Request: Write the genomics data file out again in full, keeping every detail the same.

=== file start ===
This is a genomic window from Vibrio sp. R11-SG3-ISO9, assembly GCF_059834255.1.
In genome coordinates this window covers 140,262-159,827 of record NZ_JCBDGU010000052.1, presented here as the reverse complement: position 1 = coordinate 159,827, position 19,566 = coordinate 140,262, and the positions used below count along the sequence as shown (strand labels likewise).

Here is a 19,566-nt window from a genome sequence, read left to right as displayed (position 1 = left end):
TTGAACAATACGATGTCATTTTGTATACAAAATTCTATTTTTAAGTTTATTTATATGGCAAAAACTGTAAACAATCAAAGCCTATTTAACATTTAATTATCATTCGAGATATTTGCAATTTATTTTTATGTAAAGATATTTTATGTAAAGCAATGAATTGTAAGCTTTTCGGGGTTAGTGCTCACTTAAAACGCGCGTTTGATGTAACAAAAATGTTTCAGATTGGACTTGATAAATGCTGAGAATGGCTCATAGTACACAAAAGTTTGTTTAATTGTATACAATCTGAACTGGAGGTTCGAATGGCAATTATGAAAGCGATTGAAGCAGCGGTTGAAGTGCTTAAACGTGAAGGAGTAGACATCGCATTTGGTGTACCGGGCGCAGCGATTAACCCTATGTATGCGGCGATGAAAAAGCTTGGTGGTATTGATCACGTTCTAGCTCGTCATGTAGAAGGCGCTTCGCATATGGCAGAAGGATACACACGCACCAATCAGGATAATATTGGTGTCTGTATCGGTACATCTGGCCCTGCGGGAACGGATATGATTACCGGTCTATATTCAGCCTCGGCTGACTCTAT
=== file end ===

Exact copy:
This is a genomic window from Vibrio sp. R11-SG3-ISO9, assembly GCF_059834255.1.
In genome coordinates this window covers 140,262-159,827 of record NZ_JCBDGU010000052.1, presented here as the reverse complement: position 1 = coordinate 159,827, position 19,566 = coordinate 140,262, and the positions used below count along the sequence as shown (strand labels likewise).

Here is a 19,566-nt window from a genome sequence, read left to right as displayed (position 1 = left end):
TTGAACAATACGATGTCATTTTGTATACAAAATTCTATTTTTAAGTTTATTTATATGGCAAAAACTGTAAACAATCAAAGCCTATTTAACATTTAATTATCATTCGAGATATTTGCAATTTATTTTTATGTAAAGATATTTTATGTAAAGCAATGAATTGTAAGCTTTTCGGGGTTAGTGCTCACTTAAAACGCGCGTTTGATGTAACAAAAATGTTTCAGATTGGACTTGATAAATGCTGAGAATGGCTCATAGTACACAAAAGTTTGTTTAATTGTATACAATCTGAACTGGAGGTTCGAATGGCAATTATGAAAGCGATTGAAGCAGCGGTTGAAGTGCTTAAACGTGAAGGAGTAGACATCGCATTTGGTGTACCGGGCGCAGCGATTAACCCTATGTATGCGGCGATGAAAAAGCTTGGTGGTATTGATCACGTTCTAGCTCGTCATGTAGAAGGCGCTTCGCATATGGCAGAAGGATACACACGCACCAATCAGGATAATATTGGTGTCTGTATCGGTACATCTGGCCCTGCGGGAACGGATATGATTACCGGTCTATATTCAGCCTCGGCTGACTCTAT